Retired NASA astronaut Terry Virts offers an entertaining and informative look at what it’s like to be an astronaut. Colonel Virts first flew to the International Space Station on the shuttle Endeavor, helping install the cupola module. Later he spent 200 days on the space station in 2014 and 2015, launching on a Soyuz spacecraft with Russian cosmonaut Anton Shkaplerov and Italian astronaut Samantha Christoforetti. Humorous anecdotes abound, including the difficulties of getting his extra-large head into a helmet, and learning to cut Christoforetti’s hair. The failure of three cargo ships to reach the space station postponed their return date, but Virts still gives a thumbs up for the quality of food they ate. He slept better in zero gravity than on Earth; verified by one of the many science experiments he worked on. Three spacewalks and filming an IMAX documentary were highlights. If you’ve ever wondered what life in space is like, Virts covers everything I could think of, from adapting to zero gravity to what he missed most on Earth. The most sobering chapter is when he served as family support for the crew of Columbia, and was with the family members when the shuttle exploded. An Air Force Academy graduate, Colonel Virts was a test and fighter pilot with the Air Force before he joined NASA. Virts thoroughly prepared for his spacewalks in the Neutral Buoyancy Laboratory (a huge pool) before his spaceflights. What if scenarios are also described, as well as the wonder of being in space and looking back at Earth. This memoir is a great read for space buffs. Virts is also the author and photographer of View From Above : An Astronaut Photographs the World.
On November 24 at 7:00 pm, please join the Tuesday Evening Book Group on Zoom as we discuss The Bookish Life of Nina Hill by Abbi Waxman. This is a witty and heartwarming novel about an introvert who suddenly learns she’s part of a big, complicated family. Please register online. My earlier review is here. Copies of the book are available now at the Circulation Desk; visit MediaonDemand/Libby for eBook and eAudiobook copies.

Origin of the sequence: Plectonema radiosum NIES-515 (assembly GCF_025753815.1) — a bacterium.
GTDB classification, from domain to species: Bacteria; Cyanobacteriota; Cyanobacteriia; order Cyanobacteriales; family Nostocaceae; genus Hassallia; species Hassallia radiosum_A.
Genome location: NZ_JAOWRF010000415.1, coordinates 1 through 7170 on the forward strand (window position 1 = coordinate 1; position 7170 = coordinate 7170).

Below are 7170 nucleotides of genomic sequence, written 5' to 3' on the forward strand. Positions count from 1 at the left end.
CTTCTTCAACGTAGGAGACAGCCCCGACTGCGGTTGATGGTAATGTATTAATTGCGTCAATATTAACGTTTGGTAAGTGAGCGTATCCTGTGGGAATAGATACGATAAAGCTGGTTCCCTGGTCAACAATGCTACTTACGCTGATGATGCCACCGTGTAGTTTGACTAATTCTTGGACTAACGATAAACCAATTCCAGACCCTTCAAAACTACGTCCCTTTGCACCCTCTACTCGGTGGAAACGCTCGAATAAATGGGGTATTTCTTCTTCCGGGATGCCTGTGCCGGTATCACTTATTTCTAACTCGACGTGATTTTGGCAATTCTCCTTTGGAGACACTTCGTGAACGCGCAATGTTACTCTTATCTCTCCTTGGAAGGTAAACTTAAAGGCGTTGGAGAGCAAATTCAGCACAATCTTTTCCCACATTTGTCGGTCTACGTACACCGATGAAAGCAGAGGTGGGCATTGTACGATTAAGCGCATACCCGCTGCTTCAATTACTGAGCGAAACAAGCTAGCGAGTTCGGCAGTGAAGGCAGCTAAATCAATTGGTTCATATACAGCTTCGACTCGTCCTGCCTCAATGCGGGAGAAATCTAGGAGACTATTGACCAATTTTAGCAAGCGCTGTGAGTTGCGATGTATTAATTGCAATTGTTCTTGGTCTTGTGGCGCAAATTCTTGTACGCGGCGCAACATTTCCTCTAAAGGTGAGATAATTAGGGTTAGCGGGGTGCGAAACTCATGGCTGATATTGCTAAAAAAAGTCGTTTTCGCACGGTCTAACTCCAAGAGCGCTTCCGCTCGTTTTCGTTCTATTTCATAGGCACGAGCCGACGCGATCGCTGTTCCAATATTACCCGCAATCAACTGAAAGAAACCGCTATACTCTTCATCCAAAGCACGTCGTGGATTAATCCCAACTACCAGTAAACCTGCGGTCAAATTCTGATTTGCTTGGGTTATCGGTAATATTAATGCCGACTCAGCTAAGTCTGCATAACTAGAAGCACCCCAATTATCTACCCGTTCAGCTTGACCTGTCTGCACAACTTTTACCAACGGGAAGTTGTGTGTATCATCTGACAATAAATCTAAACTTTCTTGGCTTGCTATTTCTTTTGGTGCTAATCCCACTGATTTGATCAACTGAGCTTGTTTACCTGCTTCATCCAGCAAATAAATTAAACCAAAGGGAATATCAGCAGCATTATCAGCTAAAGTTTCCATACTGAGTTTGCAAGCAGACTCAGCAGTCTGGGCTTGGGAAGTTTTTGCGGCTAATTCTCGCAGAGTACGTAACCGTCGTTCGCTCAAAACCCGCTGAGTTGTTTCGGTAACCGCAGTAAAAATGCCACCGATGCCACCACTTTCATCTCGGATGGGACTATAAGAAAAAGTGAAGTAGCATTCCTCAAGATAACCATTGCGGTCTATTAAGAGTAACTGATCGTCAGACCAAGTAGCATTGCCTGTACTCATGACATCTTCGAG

Workaholic Londoner Leena Cotton has a panic attack at work, and takes two months off. She ends up switching places with her grandmother Eileen, and moves to her cottage in a small Yorkshire village. The Cotton women even exchange phones and laptops so Leena won’t be tempted to work. Eileen, 79, is pretty happy but is having trouble finding romance in her small town. At Leena’s London flat, with two quirky roommates, she organizes a social club for seniors and has a fling or two, while also spying on Leena’s London boyfriend. Back in Hamleigh-in-Harksdale, Leena ends up on the May festival committee, befriending her grandmother’s grumpy neighbor Arnold, and plays Easter Bunny with the help of former classmate Jackson’s little girl. Both women have challenges adjusting to their new environments and neighbors, but relish their new projects and Leena learns to re-connect with her mother Marian, and start dealing with her grief over her sister’s recent death. Mixed grief and humor, with a strong sense of place and appealing, quirky characters. Grandmother Eileen is especially appealing, embracing life and love in London at 79. A light feel-good story that makes for an absorbing, enjoyable read.
The day Lexie Lincoln is laid off from her job as a newspaper reporter, she’s invited to interview for a job as a reporter and assistant editor for a small town newspaper. Unfortunately, she finds the editor’s body before she even gets to interview. An ice storm strands her in town, and police officer Wes Mosby is having trouble confirming her alibi. I enjoyed the small town Texas setting with good food and quirky characters, including a ghost. The cozy mystery with a paranormal twist was well-plotted, and Lexie is pleasant company with a plausible reason to investigate a suspicious death. If she can clear her name, Lexie just might be interested in moving to Stirling Mills, especially as the job includes a cozy Art Deco apartment. I’m looking forward to the second Lucky Lexie mystery, Case of the Curious Crystals. Readalikes include books by Sophie Kelly, Joanne Fluke, Donna Andrews, as they are cozy mysteries with appealing characters, some humor, and small town settings. Shanna is the author of the Enchanted, Inc. series. This ebook is available from Libby/Overdrive/MediaonDemand.